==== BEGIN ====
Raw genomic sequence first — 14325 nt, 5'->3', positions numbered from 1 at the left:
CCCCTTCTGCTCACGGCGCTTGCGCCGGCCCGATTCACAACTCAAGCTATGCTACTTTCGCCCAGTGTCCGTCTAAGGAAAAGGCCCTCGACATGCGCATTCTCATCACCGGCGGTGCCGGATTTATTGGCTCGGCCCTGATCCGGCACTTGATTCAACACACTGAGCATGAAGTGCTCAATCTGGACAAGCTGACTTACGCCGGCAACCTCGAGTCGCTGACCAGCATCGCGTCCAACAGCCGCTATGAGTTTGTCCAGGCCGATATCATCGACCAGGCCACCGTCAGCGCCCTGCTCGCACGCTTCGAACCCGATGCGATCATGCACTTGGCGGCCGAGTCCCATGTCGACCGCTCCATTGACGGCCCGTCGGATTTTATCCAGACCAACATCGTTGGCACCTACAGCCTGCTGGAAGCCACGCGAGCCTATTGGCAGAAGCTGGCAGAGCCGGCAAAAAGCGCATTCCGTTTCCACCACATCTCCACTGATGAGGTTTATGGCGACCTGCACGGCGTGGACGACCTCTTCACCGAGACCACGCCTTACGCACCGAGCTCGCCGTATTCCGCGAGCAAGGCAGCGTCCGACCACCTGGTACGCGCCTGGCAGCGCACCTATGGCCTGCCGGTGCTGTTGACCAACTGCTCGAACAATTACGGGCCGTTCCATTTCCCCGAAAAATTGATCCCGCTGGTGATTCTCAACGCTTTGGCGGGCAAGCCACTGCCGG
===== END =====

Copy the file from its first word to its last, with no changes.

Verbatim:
Raw genomic sequence first — 14325 nt, 5'->3', positions numbered from 1 at the left:
CCCCTTCTGCTCACGGCGCTTGCGCCGGCCCGATTCACAACTCAAGCTATGCTACTTTCGCCCAGTGTCCGTCTAAGGAAAAGGCCCTCGACATGCGCATTCTCATCACCGGCGGTGCCGGATTTATTGGCTCGGCCCTGATCCGGCACTTGATTCAACACACTGAGCATGAAGTGCTCAATCTGGACAAGCTGACTTACGCCGGCAACCTCGAGTCGCTGACCAGCATCGCGTCCAACAGCCGCTATGAGTTTGTCCAGGCCGATATCATCGACCAGGCCACCGTCAGCGCCCTGCTCGCACGCTTCGAACCCGATGCGATCATGCACTTGGCGGCCGAGTCCCATGTCGACCGCTCCATTGACGGCCCGTCGGATTTTATCCAGACCAACATCGTTGGCACCTACAGCCTGCTGGAAGCCACGCGAGCCTATTGGCAGAAGCTGGCAGAGCCGGCAAAAAGCGCATTCCGTTTCCACCACATCTCCACTGATGAGGTTTATGGCGACCTGCACGGCGTGGACGACCTCTTCACCGAGACCACGCCTTACGCACCGAGCTCGCCGTATTCCGCGAGCAAGGCAGCGTCCGACCACCTGGTACGCGCCTGGCAGCGCACCTATGGCCTGCCGGTGCTGTTGACCAACTGCTCGAACAATTACGGGCCGTTCCATTTCCCCGAAAAATTGATCCCGCTGGTGATTCTCAACGCTTTGGCGGGCAAGCCACTGCCGG